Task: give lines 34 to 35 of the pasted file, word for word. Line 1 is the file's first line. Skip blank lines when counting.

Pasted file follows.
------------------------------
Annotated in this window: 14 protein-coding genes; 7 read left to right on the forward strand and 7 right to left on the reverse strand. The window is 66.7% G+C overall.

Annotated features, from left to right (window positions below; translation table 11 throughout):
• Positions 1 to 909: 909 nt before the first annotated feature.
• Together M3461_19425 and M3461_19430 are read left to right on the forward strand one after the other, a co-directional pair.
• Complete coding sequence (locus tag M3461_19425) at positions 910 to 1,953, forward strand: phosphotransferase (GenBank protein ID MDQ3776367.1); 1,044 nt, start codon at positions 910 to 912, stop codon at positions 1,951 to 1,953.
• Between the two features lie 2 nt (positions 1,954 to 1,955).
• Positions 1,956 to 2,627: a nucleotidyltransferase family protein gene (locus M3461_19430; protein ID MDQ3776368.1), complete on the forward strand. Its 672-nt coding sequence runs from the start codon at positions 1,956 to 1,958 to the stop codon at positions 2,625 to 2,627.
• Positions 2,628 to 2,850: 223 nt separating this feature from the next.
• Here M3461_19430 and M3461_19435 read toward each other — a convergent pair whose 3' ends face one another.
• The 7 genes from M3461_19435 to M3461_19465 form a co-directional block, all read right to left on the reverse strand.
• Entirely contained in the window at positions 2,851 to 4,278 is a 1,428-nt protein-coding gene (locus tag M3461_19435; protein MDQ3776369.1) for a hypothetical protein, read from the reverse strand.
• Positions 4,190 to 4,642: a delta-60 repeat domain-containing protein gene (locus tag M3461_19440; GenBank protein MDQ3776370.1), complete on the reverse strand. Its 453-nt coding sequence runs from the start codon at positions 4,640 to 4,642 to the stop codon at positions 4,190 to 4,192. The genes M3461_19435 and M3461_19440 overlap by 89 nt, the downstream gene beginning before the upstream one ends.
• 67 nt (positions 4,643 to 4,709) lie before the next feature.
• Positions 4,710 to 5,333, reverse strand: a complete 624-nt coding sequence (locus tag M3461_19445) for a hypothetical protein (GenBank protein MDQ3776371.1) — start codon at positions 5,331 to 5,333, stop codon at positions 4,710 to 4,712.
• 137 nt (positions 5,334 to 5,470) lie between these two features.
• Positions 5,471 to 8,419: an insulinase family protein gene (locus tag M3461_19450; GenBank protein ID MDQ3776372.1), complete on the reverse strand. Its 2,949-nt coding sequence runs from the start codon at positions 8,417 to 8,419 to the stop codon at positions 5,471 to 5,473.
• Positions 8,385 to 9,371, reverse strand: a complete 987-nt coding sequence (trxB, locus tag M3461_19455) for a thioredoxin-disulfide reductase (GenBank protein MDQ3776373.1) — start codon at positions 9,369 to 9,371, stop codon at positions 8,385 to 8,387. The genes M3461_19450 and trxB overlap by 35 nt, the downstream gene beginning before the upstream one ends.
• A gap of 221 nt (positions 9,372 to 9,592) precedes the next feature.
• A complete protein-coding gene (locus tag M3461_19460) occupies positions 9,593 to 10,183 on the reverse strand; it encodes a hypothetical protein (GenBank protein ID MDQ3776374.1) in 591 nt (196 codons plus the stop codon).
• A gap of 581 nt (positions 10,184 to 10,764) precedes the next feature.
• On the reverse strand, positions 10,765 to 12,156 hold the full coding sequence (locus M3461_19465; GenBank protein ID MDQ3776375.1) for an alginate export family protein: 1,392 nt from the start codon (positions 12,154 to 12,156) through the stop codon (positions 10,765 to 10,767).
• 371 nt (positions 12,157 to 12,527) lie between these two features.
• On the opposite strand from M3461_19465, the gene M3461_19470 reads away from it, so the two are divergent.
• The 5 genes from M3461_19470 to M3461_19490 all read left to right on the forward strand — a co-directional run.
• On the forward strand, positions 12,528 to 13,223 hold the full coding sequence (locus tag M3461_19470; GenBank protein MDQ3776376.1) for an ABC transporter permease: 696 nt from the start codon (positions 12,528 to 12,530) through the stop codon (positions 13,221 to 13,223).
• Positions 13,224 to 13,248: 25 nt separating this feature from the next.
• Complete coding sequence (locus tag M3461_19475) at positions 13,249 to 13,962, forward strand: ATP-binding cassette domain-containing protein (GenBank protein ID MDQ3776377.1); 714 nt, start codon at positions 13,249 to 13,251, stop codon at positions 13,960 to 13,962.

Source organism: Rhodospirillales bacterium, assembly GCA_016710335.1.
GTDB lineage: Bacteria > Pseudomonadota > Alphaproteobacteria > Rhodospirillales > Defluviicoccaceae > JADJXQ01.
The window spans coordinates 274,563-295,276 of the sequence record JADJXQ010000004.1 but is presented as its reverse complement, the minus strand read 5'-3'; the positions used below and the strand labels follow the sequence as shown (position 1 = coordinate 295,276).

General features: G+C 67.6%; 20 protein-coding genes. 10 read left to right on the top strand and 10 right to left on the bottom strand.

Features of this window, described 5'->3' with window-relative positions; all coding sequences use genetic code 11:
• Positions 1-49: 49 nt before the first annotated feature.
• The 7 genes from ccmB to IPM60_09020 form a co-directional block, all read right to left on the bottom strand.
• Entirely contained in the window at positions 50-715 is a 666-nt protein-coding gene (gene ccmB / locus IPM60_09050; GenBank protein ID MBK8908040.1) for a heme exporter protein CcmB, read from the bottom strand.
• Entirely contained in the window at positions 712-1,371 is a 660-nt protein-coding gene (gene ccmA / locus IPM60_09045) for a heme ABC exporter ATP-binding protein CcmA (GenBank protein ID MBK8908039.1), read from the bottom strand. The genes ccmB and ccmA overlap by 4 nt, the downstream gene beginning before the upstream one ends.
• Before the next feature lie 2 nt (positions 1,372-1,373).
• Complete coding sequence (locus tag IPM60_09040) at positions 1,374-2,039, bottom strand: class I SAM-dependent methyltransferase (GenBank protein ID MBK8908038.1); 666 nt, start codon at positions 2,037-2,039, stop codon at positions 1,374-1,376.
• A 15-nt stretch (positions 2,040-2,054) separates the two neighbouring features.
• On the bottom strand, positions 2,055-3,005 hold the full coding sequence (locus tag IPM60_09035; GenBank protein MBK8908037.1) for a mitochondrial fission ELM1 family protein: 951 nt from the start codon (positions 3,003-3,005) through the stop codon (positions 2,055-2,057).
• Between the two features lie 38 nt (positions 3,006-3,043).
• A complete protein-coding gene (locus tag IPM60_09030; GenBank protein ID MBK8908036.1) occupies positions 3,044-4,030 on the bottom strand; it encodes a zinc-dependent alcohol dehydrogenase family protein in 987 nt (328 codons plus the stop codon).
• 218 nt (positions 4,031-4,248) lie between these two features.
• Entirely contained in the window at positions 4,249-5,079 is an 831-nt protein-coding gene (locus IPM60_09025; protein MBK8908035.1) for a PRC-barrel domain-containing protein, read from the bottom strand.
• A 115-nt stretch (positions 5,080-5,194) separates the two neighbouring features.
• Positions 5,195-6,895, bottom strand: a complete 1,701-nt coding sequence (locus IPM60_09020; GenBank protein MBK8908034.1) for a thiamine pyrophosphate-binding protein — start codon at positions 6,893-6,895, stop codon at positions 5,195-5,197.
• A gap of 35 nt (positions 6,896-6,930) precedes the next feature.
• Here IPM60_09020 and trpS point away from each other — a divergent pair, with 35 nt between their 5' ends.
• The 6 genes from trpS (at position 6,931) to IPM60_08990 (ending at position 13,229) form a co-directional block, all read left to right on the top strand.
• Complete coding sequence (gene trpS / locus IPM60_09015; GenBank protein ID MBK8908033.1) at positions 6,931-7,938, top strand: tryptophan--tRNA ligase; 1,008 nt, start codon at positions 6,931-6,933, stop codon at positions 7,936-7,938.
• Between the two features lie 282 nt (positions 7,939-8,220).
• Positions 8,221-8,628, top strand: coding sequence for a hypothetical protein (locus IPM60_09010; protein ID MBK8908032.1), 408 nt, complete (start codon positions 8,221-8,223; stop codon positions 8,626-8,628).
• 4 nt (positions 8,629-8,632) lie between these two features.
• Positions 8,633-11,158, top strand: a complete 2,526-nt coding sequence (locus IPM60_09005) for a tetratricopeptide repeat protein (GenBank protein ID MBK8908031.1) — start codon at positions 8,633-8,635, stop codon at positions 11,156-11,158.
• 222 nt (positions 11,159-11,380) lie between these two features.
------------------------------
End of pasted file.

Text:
• The 7 genes from ccmB to IPM60_09020 form a co-directional block, all read right to left on the bottom strand.
• Entirely contained in the window at positions 50-715 is a 666-nt protein-coding gene (gene ccmB / locus IPM60_09050; GenBank protein ID MBK8908040.1) for a heme exporter protein CcmB, read from the bottom strand.